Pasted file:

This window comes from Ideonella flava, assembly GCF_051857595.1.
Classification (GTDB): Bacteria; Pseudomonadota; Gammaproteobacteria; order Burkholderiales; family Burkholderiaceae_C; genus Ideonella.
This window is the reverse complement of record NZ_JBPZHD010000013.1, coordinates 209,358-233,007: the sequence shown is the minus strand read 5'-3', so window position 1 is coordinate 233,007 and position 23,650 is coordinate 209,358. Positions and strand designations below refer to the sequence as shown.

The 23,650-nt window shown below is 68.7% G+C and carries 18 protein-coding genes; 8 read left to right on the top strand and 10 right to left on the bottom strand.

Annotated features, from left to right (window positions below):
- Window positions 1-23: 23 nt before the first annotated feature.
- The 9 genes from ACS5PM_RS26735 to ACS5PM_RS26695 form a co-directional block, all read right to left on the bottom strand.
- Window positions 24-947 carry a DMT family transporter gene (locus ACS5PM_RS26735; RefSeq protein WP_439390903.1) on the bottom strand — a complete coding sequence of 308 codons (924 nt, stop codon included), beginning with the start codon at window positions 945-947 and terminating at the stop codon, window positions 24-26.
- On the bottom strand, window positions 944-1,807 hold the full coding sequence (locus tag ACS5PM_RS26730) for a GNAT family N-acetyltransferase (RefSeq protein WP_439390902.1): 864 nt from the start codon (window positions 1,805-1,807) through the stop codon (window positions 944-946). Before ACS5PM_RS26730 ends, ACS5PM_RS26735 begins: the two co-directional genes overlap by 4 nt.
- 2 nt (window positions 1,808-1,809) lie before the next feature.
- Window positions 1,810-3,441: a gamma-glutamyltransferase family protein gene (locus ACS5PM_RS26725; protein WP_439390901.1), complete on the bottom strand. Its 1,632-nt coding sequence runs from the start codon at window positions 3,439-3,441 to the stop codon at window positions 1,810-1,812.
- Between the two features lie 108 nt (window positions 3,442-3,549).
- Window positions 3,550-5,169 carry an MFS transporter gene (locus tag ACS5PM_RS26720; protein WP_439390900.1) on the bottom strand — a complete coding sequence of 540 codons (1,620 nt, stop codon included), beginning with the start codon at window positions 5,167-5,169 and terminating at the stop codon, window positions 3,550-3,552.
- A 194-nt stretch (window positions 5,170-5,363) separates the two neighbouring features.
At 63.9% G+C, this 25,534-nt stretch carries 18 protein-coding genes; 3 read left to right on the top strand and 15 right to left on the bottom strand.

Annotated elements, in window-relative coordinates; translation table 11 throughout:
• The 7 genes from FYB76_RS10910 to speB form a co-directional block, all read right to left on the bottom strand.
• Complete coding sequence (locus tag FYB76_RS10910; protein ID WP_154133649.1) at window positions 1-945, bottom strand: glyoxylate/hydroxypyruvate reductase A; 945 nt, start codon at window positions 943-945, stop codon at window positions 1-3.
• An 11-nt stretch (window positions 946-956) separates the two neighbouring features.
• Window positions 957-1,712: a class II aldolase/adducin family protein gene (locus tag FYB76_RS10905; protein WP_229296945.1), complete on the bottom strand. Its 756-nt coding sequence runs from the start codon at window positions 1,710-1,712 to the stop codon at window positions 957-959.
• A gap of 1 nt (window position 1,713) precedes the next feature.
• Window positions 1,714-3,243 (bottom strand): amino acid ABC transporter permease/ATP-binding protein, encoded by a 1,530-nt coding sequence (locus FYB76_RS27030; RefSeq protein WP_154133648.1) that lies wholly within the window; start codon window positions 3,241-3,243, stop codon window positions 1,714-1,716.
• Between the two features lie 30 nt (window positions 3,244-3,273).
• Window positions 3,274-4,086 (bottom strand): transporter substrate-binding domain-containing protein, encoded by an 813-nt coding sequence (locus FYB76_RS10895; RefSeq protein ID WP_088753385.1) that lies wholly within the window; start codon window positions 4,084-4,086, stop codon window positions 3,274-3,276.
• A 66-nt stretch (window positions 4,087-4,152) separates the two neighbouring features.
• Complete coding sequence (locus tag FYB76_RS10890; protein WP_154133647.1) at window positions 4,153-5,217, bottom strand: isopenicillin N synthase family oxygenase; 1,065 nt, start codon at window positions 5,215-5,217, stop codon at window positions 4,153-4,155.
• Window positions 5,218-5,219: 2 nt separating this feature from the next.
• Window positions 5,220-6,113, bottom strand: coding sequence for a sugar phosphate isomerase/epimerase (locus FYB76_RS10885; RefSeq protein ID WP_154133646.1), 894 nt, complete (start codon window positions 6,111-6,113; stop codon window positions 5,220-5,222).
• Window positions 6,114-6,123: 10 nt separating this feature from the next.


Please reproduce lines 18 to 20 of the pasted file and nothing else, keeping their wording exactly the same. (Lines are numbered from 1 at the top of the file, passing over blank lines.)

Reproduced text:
• Complete coding sequence (locus tag FYB76_RS10910; protein ID WP_154133649.1) at window positions 1-945, bottom strand: glyoxylate/hydroxypyruvate reductase A; 945 nt, start codon at window positions 943-945, stop codon at window positions 1-3.
• An 11-nt stretch (window positions 946-956) separates the two neighbouring features.
• Window positions 957-1,712: a class II aldolase/adducin family protein gene (locus tag FYB76_RS10905; protein WP_229296945.1), complete on the bottom strand. Its 756-nt coding sequence runs from the start codon at window positions 1,710-1,712 to the stop codon at window positions 957-959.